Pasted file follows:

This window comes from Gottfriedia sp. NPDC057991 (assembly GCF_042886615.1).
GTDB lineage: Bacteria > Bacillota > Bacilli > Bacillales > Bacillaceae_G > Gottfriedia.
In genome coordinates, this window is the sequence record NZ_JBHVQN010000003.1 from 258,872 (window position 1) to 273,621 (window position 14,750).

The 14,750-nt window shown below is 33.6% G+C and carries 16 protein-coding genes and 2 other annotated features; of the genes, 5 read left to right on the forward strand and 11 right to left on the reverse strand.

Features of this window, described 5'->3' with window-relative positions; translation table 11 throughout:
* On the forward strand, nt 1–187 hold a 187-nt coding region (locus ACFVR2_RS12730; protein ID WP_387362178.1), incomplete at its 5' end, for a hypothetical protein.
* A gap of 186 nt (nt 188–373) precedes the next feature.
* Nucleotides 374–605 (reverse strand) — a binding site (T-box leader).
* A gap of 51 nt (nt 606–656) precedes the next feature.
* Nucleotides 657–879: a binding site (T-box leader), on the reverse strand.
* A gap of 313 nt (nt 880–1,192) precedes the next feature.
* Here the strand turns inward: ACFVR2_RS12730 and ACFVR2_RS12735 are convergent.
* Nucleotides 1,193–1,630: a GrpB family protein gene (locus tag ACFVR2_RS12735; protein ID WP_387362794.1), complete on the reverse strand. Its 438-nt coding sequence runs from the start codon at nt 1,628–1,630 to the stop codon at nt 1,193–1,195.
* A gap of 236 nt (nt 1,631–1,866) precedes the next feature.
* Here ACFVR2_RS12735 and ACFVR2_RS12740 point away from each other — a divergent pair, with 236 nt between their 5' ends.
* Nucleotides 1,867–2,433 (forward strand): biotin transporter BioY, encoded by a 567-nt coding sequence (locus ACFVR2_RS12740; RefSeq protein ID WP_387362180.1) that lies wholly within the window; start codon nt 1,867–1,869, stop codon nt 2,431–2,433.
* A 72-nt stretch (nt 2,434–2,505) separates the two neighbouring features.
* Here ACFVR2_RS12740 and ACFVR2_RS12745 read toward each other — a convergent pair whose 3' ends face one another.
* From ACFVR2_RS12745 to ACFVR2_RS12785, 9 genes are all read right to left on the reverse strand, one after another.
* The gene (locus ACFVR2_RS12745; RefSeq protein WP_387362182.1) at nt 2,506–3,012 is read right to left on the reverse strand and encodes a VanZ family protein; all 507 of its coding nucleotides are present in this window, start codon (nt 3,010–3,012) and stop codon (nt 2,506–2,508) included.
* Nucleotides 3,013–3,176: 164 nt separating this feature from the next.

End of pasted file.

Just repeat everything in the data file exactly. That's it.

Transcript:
This window comes from Gottfriedia sp. NPDC057991 (assembly GCF_042886615.1).
GTDB lineage: Bacteria > Bacillota > Bacilli > Bacillales > Bacillaceae_G > Gottfriedia.
In genome coordinates, this window is the sequence record NZ_JBHVQN010000003.1 from 258,872 (window position 1) to 273,621 (window position 14,750).

The 14,750-nt window shown below is 33.6% G+C and carries 16 protein-coding genes and 2 other annotated features; of the genes, 5 read left to right on the forward strand and 11 right to left on the reverse strand.

Features of this window, described 5'->3' with window-relative positions; translation table 11 throughout:
* On the forward strand, nt 1–187 hold a 187-nt coding region (locus ACFVR2_RS12730; protein ID WP_387362178.1), incomplete at its 5' end, for a hypothetical protein.
* A gap of 186 nt (nt 188–373) precedes the next feature.
* Nucleotides 374–605 (reverse strand) — a binding site (T-box leader).
* A gap of 51 nt (nt 606–656) precedes the next feature.
* Nucleotides 657–879: a binding site (T-box leader), on the reverse strand.
* A gap of 313 nt (nt 880–1,192) precedes the next feature.
* Here the strand turns inward: ACFVR2_RS12730 and ACFVR2_RS12735 are convergent.
* Nucleotides 1,193–1,630: a GrpB family protein gene (locus tag ACFVR2_RS12735; protein ID WP_387362794.1), complete on the reverse strand. Its 438-nt coding sequence runs from the start codon at nt 1,628–1,630 to the stop codon at nt 1,193–1,195.
* A gap of 236 nt (nt 1,631–1,866) precedes the next feature.
* Here ACFVR2_RS12735 and ACFVR2_RS12740 point away from each other — a divergent pair, with 236 nt between their 5' ends.
* Nucleotides 1,867–2,433 (forward strand): biotin transporter BioY, encoded by a 567-nt coding sequence (locus ACFVR2_RS12740; RefSeq protein ID WP_387362180.1) that lies wholly within the window; start codon nt 1,867–1,869, stop codon nt 2,431–2,433.
* A 72-nt stretch (nt 2,434–2,505) separates the two neighbouring features.
* Here ACFVR2_RS12740 and ACFVR2_RS12745 read toward each other — a convergent pair whose 3' ends face one another.
* From ACFVR2_RS12745 to ACFVR2_RS12785, 9 genes are all read right to left on the reverse strand, one after another.
* The gene (locus ACFVR2_RS12745; RefSeq protein WP_387362182.1) at nt 2,506–3,012 is read right to left on the reverse strand and encodes a VanZ family protein; all 507 of its coding nucleotides are present in this window, start codon (nt 3,010–3,012) and stop codon (nt 2,506–2,508) included.
* Nucleotides 3,013–3,176: 164 nt separating this feature from the next.